High voltage capacitive pick up and input protection circuit

Discussion in 'General Electronics Chat' started by patpin, Mar 2, 2016.

  1. patpin

    Thread Starter Member

    Sep 15, 2012
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    Hello,
    I am working on a capacitive pickup probe as:
    upload_2016-3-2_15-13-56.png

    As mentioned the 1000µF has to be 1000pF. This gives a reduction of 100:1 (measuring on 3KV --> 30V).
    I would like to see the waves with a Bitscope BS05.
    I plan to connect a scope probe with a second reduction 10:1 and so input signals will be in the range of 3V.
    BUT if a spark is jumping over from the sparkplug wire to the probe, it could destroy the BS05 and possibly the PC hanging on it over USB.
    I read some things about high voltage protection in combination with differential op amps here:
    https://www.maximintegrated.com/en/app-notes/index.mvp/id/5724
    where the author also mentions neon lamps and clipping circuits with zeners etc.
    It seems this is also useful: https://datasheets.maximintegrated.com/en/ds/MAX13202E-MAX13208E.pdf
    Anybody has experience with such a input protection circuits and dimensioning them?
    Anyone uses this MAX serie in combination with classic input protection circuits?
     
    Last edited: Mar 2, 2016
  2. MrAl

    Well-Known Member

    Jun 17, 2014
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    492
    Hi,

    The main thing is to provide enough impedance between the node point and the clamp so that it does not load the node point.
    The secondary thing is that for a circuit that can ring positive and negative you need a clamp that can clamp either plus or minus overshoots. Two zeners connected in anti parallel perhaps, or high speed diodes.
    The series resistance should probably be several resistors in series to make up one total resistor. Regular resistors are not rated for very high voltages, but in series the combination can handle higher voltage.
    Say five 200k resistors in series to start with, all connected in one physically straight line. It's hard to say what the exact value should be.
    It might also help to know the value of the capacitance of the 'capacitance probe' or see the physical construction.
     
  3. patpin

    Thread Starter Member

    Sep 15, 2012
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    for the physical construction and capacitance i refer to http://www.lotuselan.net/forums/download/file.php?id=9946
    In this article they say it is 1pF.
    The clamp is at a distance of about 4mm from the center of the sparplug wire and consists of a split tube of about 4cm glued in a clothing peg, It is however known that in the case of a bad sparkplug or another interruption of the normal path (open spark line), the high voltage can rise to 8KV or more and the spark can fire over a 1cm gap...
    Thats is why I thought using a good clipping network as you can see in the next post.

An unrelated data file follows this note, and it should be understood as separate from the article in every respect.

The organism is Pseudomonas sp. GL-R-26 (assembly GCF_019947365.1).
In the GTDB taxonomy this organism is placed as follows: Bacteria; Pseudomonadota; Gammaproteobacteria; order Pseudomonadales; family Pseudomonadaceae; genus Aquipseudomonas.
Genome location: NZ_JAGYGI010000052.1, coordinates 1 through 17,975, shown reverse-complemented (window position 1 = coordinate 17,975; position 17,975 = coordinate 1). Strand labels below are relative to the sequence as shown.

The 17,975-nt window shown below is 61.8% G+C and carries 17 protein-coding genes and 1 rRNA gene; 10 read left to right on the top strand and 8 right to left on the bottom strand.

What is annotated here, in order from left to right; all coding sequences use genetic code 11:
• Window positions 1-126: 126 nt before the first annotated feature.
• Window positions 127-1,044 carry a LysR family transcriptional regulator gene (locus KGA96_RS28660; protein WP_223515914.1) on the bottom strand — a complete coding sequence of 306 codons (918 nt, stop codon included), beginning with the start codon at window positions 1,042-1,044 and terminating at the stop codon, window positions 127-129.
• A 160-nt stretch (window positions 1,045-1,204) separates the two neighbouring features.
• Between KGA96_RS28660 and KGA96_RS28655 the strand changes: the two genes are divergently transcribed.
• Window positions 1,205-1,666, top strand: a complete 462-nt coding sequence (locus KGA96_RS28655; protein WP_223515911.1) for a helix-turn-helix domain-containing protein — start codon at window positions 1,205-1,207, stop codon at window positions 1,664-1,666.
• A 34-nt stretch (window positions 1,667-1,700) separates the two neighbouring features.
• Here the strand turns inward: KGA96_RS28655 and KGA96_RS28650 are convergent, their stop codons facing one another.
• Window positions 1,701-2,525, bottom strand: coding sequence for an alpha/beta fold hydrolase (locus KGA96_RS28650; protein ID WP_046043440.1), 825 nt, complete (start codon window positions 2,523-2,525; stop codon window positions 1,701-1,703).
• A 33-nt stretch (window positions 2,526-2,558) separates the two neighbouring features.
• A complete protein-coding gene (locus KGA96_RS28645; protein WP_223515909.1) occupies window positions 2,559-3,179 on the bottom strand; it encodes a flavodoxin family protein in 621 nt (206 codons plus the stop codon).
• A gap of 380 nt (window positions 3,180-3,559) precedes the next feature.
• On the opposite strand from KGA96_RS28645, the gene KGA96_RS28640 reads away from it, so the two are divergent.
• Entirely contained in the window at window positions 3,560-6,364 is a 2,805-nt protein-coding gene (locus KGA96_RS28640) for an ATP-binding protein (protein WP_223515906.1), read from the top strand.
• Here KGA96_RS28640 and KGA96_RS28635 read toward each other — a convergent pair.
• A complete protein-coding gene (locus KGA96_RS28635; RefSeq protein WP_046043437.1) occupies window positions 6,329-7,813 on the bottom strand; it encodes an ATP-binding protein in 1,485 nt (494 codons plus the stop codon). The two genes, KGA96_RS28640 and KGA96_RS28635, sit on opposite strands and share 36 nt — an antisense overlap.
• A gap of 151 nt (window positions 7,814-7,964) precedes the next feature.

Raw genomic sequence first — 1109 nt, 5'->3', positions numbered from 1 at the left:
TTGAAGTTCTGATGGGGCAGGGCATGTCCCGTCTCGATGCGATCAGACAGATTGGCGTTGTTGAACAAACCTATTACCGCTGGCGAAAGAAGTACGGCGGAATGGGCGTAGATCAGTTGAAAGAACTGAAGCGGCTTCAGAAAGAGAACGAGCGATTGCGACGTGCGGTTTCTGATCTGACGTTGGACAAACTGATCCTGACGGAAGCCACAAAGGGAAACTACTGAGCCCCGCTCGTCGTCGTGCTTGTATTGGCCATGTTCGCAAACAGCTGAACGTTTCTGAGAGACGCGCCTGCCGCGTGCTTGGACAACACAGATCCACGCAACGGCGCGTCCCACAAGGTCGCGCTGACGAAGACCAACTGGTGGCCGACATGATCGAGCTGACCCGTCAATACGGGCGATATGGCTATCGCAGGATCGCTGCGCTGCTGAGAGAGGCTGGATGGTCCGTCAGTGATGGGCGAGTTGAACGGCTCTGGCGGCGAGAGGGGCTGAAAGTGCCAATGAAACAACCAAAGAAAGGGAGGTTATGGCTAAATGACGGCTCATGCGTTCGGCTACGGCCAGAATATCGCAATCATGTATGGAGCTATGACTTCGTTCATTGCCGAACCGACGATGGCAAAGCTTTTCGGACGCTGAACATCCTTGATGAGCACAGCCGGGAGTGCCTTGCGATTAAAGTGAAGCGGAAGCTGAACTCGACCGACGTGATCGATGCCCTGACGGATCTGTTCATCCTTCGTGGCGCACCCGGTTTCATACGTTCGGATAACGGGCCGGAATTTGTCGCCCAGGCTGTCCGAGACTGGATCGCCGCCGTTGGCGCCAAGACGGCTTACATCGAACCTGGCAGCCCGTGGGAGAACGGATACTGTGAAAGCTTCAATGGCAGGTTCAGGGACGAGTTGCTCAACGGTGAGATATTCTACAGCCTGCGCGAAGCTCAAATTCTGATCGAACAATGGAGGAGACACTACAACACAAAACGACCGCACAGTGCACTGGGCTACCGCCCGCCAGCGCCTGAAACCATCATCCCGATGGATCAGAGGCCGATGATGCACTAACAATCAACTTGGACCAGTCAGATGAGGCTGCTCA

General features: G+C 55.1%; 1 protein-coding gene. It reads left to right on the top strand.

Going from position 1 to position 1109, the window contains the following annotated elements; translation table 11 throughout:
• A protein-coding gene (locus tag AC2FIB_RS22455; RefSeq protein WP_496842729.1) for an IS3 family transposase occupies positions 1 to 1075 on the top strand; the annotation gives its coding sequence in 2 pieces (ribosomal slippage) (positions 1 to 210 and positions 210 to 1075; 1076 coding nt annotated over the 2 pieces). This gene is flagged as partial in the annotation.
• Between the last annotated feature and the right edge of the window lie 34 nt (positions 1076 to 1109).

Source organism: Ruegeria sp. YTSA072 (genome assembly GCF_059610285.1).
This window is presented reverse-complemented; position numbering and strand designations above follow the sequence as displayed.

Last edited: Mar 2, 2016
  4. patpin

    Thread Starter Member

    Sep 15, 2012
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    upload_2016-3-2_18-25-52.png . This diagram comes from the first link of this tread, where designers wanted to protect a ECG device from a 5KV pulse. In our case the ampli following Rl is not necessary.
    How can one dimension such a network?
     
    Last edited: Mar 2, 2016
  5. patpin

    Thread Starter Member

    Sep 15, 2012
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    This diagram above comes from the first link of this tread, where designers wanted to protect a ECG device from a 5KV pulse. In our case the ampli following Rl is not necessary.
    How can one dimension such a network? What is SW1 D4 D5 and the unconnected TVS?
     
  6. MrAl

    Well-Known Member

    Jun 17, 2014
    2,440
    492
    Hi,

    The TVS is probably an alternate suggestion, or else it is there to shunt any ghosts that might appear at the input to ground :)

    The TVS seems like a good idea. One that limits to say 170v and then another series resistor, then two zeners, then another resistor, then two diodes.

    The main problem then is to figure out how much power that 8kv signal can deliver.
    One thing we dont want to happen is the TVS burns out after a few uses, then there's less protection.
    A series resistor first would limit the energy to the TVS, so we could probably just size it according to that requirement. For example, if the TVS is 200v and has a 1k resistor and a 8200v pulse signal comes along that lasts for 5ms, the peak energy in the TVS would be 8 Joules. A thermistor could monitor the temperature of the TVS to see if it gets hot at any point for safety. Of course two TVS's in parallel cant hurt either.

    How many cylinders is the engine?
     
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  7. patpin

    Thread Starter Member

    Sep 15, 2012
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    Hello,
    Indeed TVS's can destroy 2 ways - closed or open which is worse. The idea of a temp sensor is interesting!